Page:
My dear friend, Erica Kennedy is dead. I wish I had more sugar for it but they’ve melted with my tears. Erica Kennedy is dead.
I “met” Erica about 5 years ago via Facebook. She sent me a friend request one day out of the sheer blue and having known her name and that beautiful face of hers in this small online writing word, I was immediately starstruck. She was everything I hoped to be; she was funny and intelligent and snarky and sarcastic and talented and aloof and beautiful and well liked. She reminded me of the older sister I’d always wanted but was also scared to death of not measuring up to.
Over the first few tentative exchanges, I would come to learn that Erica and I had far more in common that I would have liked. I’m not here to tell her story because she was fiercely guarded and private. I will honor that forever. But in sharing with me her story and her journey, I was encouraged to face mine.
Erica Kennedy is the reason that my work and my writing and my life with bipolar II disorder was taken off my little blog
and put on The Root and My Brown Baby and Ebony and Huffington Post and all the other places you’ve seen it in writing. Her ability to tap into your fear and then allow you no excuses to shy from doing “it” (whatever “it” was) was a gift. She was a visionary. She was revolutionary in the way she approached life and work and friendships and networking.
Erica and I would have long conversations about everything under the sun. We would laugh until our sides hurt and then with one word she would have my heart aching so furiously that I wouldn’t be able to see the sun if it asked for me. Then out of nowhere -- just a quick turn of phrase -- and I’d be back to laughter. She knew how to motivate and encourage and challenge. She asked the tough questions and dared you to avoid answering them.
She was abrasive. She was distant. She had a way of appearing and changing everything you knew to be true about how you liked to live your life and then disappear without a word. But she’d be watching. And every once in awhile, you would get a message of encouragement or pride or a suggestion that made that thing you were working on sit up just a bit higher. And she always knew someone to connect you with.
I remember a conversation that started with just a G-chat message, “Bass. You’re so fucking funny. Why are you wasting it on Facebook. You need to be on TV.” And then she was gone. Until the next time she’d hit me up in some other forum.
She encouraged me to write about illness. She shared with me alternatives to the medication
that was taxing my pockets and my spirit. She was the first to make writing a book something that could actually happen. I protested and all I got from Erica was, “I don’t get it. Why not? You’re a writer. Write.”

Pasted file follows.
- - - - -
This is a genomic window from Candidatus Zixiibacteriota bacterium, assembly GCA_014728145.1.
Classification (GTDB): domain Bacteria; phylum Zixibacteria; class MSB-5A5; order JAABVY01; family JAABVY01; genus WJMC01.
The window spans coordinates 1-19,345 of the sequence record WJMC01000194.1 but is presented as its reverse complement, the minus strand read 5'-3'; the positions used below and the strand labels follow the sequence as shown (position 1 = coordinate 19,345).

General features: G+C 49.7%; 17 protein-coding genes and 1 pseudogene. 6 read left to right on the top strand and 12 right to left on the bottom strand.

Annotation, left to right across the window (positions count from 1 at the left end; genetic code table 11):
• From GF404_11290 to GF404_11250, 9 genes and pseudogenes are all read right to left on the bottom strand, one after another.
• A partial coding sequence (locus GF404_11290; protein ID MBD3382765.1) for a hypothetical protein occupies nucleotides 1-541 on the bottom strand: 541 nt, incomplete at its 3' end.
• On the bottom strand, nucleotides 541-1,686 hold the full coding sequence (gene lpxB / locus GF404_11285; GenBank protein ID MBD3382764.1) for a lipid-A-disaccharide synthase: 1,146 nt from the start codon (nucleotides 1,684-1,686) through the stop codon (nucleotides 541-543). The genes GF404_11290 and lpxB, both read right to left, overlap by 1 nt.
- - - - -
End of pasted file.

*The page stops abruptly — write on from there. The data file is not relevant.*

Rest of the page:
She had no room for excuses or reasons why not. “Just do that shit.” And can we talk about the network of fly and talented women she looped me into? She created a secret group and invited these dynamic women who on the surface had very little in common with each other. All she knew is that she thought they were amazing and wanted to know what would happen if she let us loose with each other. And boy did we happen. I won’t get into that because we be on some bitchy YaYa SiSTARhood math, but all I say is that, “Erica be knowing”.
When I finally met her face to face in Miami, I was struck by how incredibly beautiful she was. We sat on the beach for hours one day talking about life and love and everything we could. She was trying to figure some things out. When we went to her tiny apartment near the beach, she reached into her closet and handed me a dress. “Here. This would look nice on you.” I’ve never worn that dress. It was far too long for my 5’3 frame but at this point, I might never take it off.
I’ve been vacillating between disbelief and tears and rage and tears all day. I watched as the news started to trickle out slowly over the social networks. I saw how far her reach was and the impact she had on so many people. The girl was loved. We might not have known her as intimately as we would have liked, she was like a butterfly or hummingbird that way but her importance to this world is undeniable. I’m sorry she couldn’t feel that when she was here.
I have stories of her sadness and her quiet moments, but that’s her story. What I will say is that I hate this thing. I hate it with everything I own. And I will fight it until there is no air left. Fuck shame. Fuck stigma. Fuck you for judging anyone who lives with this terrible thing. You have no idea. None. I’ve said it before, anyone who judges anyone for treating or dealing with illness has never done a brave thing.
As for me, one thing I will take from this and remember is that I will tell my story while I’m here. My silence serves no one. I started The Siwe Project
because of Siwe Monsanto. I continue it for women like Erica Kennedy. For Phyllis Hyman. These are my inspirations. For the nameless and the faceless. For everyone who suffers in silence. For those who are often accused of strength. For you. For me.
The full version of this post first appeared on Bassey Ikpi's blog, Bassey's World.